With recent news that Nelson Mandela is still unable to speak or move, I am reminded of his music and dance skills. Many know Mandela as prisoner number 46664, a president, a peacemaker, a hero, and a global icon for multiracialism and reconciliation. He gave his ultimate best to the fight for freedom and a multiracial South Africa, and he remains a symbol of hope for the world.
But amid all these superhuman achievements, Mandela never hid his natural, human side: The man can move.
He is a music lover and a dancer who always welcomed an opportunity to publicly display his talent in these regards. In fact, Mandela might not have had a choice; music and dance were an intimate part of the freedom struggle spearheaded by the African National Congress (ANC), which Mandela led. Like the African spiritual songs of the American Civil Rights movement, the freedom songs of the South African struggle against apartheid offered both hope and entertainment.
One thing most people don't know about Mandela is that he was a big fan of Ladysmith Black Mambazo, an African a cappella group also born out of the struggle against apartheid. Mandela crowned the group the "cultural ambassadors" of South Africa and ensured that they followed him on every major international invitation. In 1993, he requested that the group accompany him to his Nobel Peace Prize ceremony in Oslo, Norway. They sang for him at his inauguration as president of South Africa and also accompanied him to an invitation by Queen Elizabeth II. In 2003, Mandela again called on Ladysmith to serve as ambassadors for his HIV/AIDS awareness campaign, 46664. Like griots, they followed him to almost every major world event.
The founder of Ladysmith, Joseph Shabalala, even wrote a song for Mandela entitled Long Wa To Freedom. According to Shabalala, he dedicated the song to Mandela because he conquered each and everything around the world. Those people who were hesitating about him, they started to come next to him.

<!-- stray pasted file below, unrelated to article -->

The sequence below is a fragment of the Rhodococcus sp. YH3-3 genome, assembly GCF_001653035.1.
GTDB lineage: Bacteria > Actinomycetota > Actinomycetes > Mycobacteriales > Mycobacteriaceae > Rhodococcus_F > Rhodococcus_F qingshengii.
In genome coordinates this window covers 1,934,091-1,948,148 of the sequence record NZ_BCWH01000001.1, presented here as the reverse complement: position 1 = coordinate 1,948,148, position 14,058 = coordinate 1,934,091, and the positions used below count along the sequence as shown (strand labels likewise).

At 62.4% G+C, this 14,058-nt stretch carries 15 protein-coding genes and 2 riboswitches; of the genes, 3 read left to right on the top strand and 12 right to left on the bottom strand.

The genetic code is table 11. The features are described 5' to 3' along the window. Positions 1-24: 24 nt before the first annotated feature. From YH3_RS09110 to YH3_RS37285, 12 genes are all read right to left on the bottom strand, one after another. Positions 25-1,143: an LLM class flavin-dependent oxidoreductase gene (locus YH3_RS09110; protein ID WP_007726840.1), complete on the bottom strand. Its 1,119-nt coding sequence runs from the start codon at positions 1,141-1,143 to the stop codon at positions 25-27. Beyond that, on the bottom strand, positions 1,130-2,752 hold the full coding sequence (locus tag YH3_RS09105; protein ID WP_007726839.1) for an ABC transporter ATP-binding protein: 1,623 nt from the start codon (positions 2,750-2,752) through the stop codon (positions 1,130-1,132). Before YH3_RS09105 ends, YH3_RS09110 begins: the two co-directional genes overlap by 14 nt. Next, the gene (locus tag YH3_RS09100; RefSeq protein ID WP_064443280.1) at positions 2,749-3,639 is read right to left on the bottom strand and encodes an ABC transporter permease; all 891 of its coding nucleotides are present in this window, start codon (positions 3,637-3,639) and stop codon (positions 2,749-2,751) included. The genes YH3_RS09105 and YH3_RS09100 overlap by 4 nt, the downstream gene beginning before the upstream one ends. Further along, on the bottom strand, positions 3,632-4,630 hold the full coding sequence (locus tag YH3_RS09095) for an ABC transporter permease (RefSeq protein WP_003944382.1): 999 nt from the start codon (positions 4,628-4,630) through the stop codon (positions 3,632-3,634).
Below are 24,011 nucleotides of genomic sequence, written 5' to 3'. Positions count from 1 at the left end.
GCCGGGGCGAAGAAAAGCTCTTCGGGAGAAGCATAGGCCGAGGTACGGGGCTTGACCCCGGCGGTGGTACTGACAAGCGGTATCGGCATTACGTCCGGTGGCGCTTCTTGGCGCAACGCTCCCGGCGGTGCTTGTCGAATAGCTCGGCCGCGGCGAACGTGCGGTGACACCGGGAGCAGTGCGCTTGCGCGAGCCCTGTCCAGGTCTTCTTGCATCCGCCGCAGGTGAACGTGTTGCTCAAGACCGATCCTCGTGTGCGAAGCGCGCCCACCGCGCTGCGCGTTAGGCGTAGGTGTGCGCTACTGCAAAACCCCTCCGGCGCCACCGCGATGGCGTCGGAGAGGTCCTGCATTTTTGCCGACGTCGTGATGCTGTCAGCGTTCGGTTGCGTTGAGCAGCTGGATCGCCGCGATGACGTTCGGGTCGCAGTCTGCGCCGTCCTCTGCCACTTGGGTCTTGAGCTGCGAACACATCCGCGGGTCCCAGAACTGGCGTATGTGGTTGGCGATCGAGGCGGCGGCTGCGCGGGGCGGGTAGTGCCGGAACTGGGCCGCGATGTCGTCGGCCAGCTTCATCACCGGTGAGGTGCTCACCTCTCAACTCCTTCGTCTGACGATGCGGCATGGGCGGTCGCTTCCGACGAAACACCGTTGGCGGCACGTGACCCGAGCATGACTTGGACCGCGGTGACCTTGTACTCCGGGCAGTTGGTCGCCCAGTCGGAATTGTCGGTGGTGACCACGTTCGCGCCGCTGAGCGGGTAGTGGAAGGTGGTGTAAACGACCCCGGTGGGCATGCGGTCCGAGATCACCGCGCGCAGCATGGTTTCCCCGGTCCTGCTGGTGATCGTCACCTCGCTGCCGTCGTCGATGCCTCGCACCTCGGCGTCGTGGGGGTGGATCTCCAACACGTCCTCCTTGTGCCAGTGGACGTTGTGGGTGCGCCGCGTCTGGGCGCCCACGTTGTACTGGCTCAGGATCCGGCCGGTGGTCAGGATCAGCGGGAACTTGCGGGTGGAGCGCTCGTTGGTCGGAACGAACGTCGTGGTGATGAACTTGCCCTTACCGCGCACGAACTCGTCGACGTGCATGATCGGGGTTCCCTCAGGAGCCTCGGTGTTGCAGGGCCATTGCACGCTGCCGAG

His iconic dance is dubbed the Mandela Shuffle; it's well known to some of us, but does it pass the African test for rhythm and dance?
The shuffle entails forming a double fist and raising both arms in a curved position, lightly shaking the body, and moving the legs around the knees. The Shuffle is more akin to his training as a boxer than as a dancer.
But while Mandela’s legacy might not weigh heavily on the shuffle, the move itself is basic and agreeably entertaining. In fact, the Shuffle goes quite well with many South African freedom songs, and for post-Robben Island Mandela, it was the one and only move, no matter the beat.
Perhaps what matters most is not the technicalities of Mandela’s dance moves, but the courage and laxity with which he did them. Nietzsche wrote in Thus Spoke Zarathustra that he would only believe in a God that knows how to dance. Mandela is no god and probably not the best of dancers, but he applied what skills he had to mingle with his people. And in his own words, it is music and dance that makes him at peace with the world and himself.
In spite of all the struggles he experienced in his life, Mandela also found time to sing and dance, and that makes the shuffle another one of his great legacies.